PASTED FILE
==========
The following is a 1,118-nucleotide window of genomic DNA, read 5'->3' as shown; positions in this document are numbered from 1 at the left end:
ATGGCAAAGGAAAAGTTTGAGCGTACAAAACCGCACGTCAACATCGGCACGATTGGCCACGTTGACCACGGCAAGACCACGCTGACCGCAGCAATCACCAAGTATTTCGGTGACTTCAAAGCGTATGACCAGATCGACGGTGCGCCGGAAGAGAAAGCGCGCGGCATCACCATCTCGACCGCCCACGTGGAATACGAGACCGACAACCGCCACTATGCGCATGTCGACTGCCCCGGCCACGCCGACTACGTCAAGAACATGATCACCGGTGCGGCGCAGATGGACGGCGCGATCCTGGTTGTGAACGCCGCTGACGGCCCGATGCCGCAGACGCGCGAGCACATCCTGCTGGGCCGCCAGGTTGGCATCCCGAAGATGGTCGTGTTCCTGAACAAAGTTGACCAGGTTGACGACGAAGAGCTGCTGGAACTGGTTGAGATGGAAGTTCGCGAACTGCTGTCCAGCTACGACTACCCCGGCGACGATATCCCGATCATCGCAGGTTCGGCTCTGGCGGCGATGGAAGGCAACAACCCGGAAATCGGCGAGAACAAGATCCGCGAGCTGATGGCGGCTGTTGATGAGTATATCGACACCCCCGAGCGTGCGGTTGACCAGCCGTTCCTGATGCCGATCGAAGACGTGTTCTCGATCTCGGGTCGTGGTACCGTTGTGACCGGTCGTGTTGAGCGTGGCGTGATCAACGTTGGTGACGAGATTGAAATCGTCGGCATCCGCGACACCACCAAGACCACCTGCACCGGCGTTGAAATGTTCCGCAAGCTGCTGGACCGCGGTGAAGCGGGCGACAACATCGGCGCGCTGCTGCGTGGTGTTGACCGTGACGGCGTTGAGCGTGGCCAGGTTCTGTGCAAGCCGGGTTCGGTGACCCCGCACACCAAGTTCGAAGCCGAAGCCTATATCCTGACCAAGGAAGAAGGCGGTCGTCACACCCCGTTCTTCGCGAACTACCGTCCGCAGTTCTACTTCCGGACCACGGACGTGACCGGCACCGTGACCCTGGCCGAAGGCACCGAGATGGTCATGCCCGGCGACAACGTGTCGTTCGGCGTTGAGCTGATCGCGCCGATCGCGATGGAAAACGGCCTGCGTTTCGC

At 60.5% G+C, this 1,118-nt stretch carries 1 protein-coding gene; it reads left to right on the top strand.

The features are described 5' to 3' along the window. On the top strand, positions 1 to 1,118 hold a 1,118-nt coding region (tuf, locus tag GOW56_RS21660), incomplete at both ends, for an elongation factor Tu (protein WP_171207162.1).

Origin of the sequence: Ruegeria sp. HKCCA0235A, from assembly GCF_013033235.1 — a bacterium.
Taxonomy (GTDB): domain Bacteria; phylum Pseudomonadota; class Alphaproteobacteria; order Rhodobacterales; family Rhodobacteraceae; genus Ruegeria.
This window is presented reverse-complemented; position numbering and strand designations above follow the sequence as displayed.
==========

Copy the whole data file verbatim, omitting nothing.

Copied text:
The following is a 1,118-nucleotide window of genomic DNA, read 5'->3' as shown; positions in this document are numbered from 1 at the left end:
ATGGCAAAGGAAAAGTTTGAGCGTACAAAACCGCACGTCAACATCGGCACGATTGGCCACGTTGACCACGGCAAGACCACGCTGACCGCAGCAATCACCAAGTATTTCGGTGACTTCAAAGCGTATGACCAGATCGACGGTGCGCCGGAAGAGAAAGCGCGCGGCATCACCATCTCGACCGCCCACGTGGAATACGAGACCGACAACCGCCACTATGCGCATGTCGACTGCCCCGGCCACGCCGACTACGTCAAGAACATGATCACCGGTGCGGCGCAGATGGACGGCGCGATCCTGGTTGTGAACGCCGCTGACGGCCCGATGCCGCAGACGCGCGAGCACATCCTGCTGGGCCGCCAGGTTGGCATCCCGAAGATGGTCGTGTTCCTGAACAAAGTTGACCAGGTTGACGACGAAGAGCTGCTGGAACTGGTTGAGATGGAAGTTCGCGAACTGCTGTCCAGCTACGACTACCCCGGCGACGATATCCCGATCATCGCAGGTTCGGCTCTGGCGGCGATGGAAGGCAACAACCCGGAAATCGGCGAGAACAAGATCCGCGAGCTGATGGCGGCTGTTGATGAGTATATCGACACCCCCGAGCGTGCGGTTGACCAGCCGTTCCTGATGCCGATCGAAGACGTGTTCTCGATCTCGGGTCGTGGTACCGTTGTGACCGGTCGTGTTGAGCGTGGCGTGATCAACGTTGGTGACGAGATTGAAATCGTCGGCATCCGCGACACCACCAAGACCACCTGCACCGGCGTTGAAATGTTCCGCAAGCTGCTGGACCGCGGTGAAGCGGGCGACAACATCGGCGCGCTGCTGCGTGGTGTTGACCGTGACGGCGTTGAGCGTGGCCAGGTTCTGTGCAAGCCGGGTTCGGTGACCCCGCACACCAAGTTCGAAGCCGAAGCCTATATCCTGACCAAGGAAGAAGGCGGTCGTCACACCCCGTTCTTCGCGAACTACCGTCCGCAGTTCTACTTCCGGACCACGGACGTGACCGGCACCGTGACCCTGGCCGAAGGCACCGAGATGGTCATGCCCGGCGACAACGTGTCGTTCGGCGTTGAGCTGATCGCGCCGATCGCGATGGAAAACGGCCTGCGTTTCGC

At 60.5% G+C, this 1,118-nt stretch carries 1 protein-coding gene; it reads left to right on the top strand.

The features are described 5' to 3' along the window. On the top strand, positions 1 to 1,118 hold a 1,118-nt coding region (tuf, locus tag GOW56_RS21660), incomplete at both ends, for an elongation factor Tu (protein WP_171207162.1).

Origin of the sequence: Ruegeria sp. HKCCA0235A, from assembly GCF_013033235.1 — a bacterium.
Taxonomy (GTDB): domain Bacteria; phylum Pseudomonadota; class Alphaproteobacteria; order Rhodobacterales; family Rhodobacteraceae; genus Ruegeria.
This window is presented reverse-complemented; position numbering and strand designations above follow the sequence as displayed.